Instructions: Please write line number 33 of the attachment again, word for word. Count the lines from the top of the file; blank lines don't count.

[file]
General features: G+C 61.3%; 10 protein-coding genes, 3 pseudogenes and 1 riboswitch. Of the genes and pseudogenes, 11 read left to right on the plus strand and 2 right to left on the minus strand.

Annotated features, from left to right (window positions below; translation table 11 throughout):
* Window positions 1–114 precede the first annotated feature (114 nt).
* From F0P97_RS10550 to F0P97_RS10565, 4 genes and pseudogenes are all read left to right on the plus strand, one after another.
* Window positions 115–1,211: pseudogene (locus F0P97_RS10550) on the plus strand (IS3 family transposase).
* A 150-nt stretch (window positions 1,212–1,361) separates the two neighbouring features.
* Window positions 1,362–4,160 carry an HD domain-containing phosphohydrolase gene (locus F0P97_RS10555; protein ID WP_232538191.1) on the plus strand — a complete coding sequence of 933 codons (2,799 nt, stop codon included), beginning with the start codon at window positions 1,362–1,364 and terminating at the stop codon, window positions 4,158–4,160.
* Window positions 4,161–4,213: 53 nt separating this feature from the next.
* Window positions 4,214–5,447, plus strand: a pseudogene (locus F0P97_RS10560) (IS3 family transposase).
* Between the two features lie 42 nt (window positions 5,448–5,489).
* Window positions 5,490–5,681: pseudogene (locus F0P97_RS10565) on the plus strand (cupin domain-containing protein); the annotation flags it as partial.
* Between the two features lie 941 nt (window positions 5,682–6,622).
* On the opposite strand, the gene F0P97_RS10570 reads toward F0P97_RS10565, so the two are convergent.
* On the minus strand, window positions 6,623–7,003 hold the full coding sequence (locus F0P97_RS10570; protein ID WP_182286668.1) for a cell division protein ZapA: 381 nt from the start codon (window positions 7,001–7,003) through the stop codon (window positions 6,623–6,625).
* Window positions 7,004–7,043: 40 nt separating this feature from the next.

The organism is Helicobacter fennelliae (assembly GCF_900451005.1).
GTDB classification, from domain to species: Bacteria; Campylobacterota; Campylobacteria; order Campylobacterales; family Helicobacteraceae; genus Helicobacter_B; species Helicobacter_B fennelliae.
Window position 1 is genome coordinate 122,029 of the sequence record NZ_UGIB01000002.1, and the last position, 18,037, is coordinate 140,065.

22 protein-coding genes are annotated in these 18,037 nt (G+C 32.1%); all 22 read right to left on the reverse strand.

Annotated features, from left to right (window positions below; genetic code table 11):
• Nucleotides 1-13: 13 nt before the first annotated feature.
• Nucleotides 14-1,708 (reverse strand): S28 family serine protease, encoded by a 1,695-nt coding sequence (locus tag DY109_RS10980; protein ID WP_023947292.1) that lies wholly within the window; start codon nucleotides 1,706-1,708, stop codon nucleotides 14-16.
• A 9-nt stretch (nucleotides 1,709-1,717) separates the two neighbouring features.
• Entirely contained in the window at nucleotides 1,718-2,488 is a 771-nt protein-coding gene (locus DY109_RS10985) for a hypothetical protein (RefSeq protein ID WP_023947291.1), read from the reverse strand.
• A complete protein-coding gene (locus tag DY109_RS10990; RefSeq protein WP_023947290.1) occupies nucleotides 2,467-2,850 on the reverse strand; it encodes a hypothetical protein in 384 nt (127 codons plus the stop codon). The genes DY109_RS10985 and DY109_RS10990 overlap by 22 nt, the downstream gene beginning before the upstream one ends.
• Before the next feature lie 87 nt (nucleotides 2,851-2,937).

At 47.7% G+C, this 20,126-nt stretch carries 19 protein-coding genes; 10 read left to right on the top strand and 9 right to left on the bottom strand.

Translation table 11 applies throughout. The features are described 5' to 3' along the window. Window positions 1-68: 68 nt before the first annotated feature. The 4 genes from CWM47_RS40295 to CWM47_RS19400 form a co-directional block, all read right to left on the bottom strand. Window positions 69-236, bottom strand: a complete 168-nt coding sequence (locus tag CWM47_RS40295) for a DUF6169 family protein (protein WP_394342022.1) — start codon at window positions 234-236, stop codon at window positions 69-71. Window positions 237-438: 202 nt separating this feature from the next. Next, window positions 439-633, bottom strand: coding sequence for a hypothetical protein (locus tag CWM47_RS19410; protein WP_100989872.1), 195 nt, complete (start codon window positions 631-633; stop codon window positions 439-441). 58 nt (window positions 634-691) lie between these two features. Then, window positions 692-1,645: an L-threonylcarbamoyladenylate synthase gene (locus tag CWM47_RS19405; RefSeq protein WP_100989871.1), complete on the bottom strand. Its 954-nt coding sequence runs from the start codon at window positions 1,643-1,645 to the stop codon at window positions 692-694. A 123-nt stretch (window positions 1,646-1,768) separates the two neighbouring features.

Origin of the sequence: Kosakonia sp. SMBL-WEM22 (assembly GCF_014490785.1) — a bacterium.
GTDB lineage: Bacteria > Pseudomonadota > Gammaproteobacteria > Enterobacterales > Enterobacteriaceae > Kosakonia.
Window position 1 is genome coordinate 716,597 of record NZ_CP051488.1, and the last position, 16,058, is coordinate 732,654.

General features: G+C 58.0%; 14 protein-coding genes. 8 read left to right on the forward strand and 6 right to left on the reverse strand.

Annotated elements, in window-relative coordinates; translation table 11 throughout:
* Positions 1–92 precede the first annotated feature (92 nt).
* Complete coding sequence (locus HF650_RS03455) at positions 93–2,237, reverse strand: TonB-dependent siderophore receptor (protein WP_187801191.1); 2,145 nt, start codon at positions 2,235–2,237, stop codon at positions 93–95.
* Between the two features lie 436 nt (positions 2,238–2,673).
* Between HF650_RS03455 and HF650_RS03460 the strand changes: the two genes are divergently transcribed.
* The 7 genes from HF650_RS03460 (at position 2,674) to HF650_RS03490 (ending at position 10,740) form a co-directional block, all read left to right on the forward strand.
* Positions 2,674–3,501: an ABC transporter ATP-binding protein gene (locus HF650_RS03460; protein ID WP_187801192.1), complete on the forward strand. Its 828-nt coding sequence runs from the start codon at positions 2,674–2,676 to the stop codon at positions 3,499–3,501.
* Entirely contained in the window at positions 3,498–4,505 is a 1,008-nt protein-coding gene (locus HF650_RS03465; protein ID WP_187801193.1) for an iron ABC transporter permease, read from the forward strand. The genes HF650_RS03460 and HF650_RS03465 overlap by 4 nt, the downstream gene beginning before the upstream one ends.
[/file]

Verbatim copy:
Annotated elements, in window-relative coordinates; translation table 11 throughout: